Proposals to massively increase rent prices at Greenwich Market, which traders warned could "kill off" the entire square in an "unreasonable and unjust move", looks set to be reversed.

It emerged at the end of August, following an investigation by the Guardian, that daily rent for traders could rise by as much as 60%, a rise which MP Matthew Pennycook warned would "mush many over the edge."

Council leader also raised concerns about the "ill thought-through proposals," and he, Greenwich Council councillors, representatives from Greenwich Hospital and Knight Frank, and traders met to discuss the controversy last night, September 1.

Cllr Thorpe, who chaired the public meeting, said he was "delighted" that Greenwich Hospital "have recognised this was a mistake and have tonight confirmed that all hot food traders who were subject to this increase will have the full amount refunded to them."

He described it was a constructive discussion covering a range of issues, and a "a welcome result for the traders."

"I’m hopeful we have found a way forward to ensure everyone is working to make Greenwich Market

thrive moving forward. It’s such a unique part of London - please support it in any way you can."

Under the plans, hot food stallholders had their rents increased by 30%, a figure already lowered from 60% following an outcry.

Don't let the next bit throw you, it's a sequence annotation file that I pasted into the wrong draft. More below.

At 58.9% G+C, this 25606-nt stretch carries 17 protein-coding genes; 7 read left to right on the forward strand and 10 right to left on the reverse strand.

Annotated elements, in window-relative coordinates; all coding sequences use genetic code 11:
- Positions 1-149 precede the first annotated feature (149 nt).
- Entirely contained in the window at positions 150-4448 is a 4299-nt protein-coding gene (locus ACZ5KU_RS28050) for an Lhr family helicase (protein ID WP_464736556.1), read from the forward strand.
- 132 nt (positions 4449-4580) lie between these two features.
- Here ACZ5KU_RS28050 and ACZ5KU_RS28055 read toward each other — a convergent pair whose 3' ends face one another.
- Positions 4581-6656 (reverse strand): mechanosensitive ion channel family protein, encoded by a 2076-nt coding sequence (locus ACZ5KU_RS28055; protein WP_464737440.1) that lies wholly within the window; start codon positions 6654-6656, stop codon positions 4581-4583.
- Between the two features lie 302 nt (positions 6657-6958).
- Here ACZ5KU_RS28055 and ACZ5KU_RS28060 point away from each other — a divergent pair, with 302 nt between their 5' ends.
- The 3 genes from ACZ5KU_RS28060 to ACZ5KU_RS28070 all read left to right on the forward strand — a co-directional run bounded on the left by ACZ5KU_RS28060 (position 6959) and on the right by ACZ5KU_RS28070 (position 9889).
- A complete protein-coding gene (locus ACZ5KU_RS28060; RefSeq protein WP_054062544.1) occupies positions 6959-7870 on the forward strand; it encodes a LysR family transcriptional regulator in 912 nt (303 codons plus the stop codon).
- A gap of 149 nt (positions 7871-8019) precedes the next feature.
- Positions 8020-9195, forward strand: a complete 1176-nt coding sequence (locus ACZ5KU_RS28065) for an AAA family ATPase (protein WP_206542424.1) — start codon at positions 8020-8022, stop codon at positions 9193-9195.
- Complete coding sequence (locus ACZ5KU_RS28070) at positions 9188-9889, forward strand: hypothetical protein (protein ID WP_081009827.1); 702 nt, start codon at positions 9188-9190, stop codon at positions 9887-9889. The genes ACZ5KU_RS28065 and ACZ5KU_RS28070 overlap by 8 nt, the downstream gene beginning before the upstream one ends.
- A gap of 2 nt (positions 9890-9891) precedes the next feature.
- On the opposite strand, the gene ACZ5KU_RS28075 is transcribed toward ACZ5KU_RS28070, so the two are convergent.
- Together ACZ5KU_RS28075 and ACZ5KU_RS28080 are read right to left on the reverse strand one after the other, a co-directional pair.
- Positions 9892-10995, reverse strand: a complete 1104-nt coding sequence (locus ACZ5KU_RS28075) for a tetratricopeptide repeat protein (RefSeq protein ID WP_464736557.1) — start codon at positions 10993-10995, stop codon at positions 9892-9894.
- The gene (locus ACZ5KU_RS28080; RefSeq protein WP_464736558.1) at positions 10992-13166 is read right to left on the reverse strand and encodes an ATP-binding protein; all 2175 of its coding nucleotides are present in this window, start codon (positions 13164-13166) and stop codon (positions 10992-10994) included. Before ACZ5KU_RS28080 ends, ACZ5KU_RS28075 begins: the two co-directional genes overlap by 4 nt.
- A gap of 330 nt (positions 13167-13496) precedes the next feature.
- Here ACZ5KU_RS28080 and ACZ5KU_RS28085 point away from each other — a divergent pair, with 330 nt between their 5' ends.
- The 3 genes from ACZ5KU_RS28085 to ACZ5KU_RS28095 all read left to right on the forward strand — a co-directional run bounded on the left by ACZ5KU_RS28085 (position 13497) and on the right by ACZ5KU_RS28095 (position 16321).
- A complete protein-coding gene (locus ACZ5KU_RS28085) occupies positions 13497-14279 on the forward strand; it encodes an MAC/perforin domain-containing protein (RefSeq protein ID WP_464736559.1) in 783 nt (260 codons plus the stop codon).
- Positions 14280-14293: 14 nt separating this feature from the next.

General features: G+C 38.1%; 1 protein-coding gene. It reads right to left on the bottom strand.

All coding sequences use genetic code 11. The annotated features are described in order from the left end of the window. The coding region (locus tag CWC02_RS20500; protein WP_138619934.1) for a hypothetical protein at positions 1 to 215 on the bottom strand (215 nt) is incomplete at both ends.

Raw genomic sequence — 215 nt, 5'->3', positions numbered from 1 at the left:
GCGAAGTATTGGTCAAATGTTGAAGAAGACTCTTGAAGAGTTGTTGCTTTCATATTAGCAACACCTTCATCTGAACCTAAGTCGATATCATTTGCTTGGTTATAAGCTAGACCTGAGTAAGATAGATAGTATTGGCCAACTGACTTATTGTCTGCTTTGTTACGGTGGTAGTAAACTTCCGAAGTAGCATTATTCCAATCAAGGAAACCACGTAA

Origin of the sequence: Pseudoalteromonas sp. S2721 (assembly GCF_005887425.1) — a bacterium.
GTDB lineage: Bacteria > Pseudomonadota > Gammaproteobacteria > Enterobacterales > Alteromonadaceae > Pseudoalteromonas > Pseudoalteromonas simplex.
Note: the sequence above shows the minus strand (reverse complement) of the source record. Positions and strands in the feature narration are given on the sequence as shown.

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The traders were already struggling in the face of fewer visitors, reduced stalls due to social distancing and a rota restricting the number of trading days for each trader.

Speaking to the Guardian, one stallholder said: "I’ve been losing sleep over this. The way we’ve been treated is disgusting.”

He said he and others were running at a loss despite having kept some staff on furlough after lockdown eased.

Shops around the edge of the market have had their rent deferred until October, but the owners say they were now just at risk of closure when the payments are due.

They were expected to pay the full amount owed for the last six months, despite being unable to open during over half that time, and at least one shop owner has said they would be forced to close as a result.

Knight Frank, the property firm that manages Greenwich Market on behalf of the landlord, the Greenwich Hospital, has said it has raised prices because the market is running "at a considerable loss" which "simply isn't sustainable."

Greenwich Market, which has been in operation since 1737, reopened following the UK-wide lockdown in July, but a number of measures are already working against stallholders.

The market has had to reduce the number of stalls operating to ensure social distancing, a rota system has been brought in which limits their number of trading days, and visitor numbers are heavily down.

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Cllr Thorpe said the council were also looking at other ways to support the trades at the market.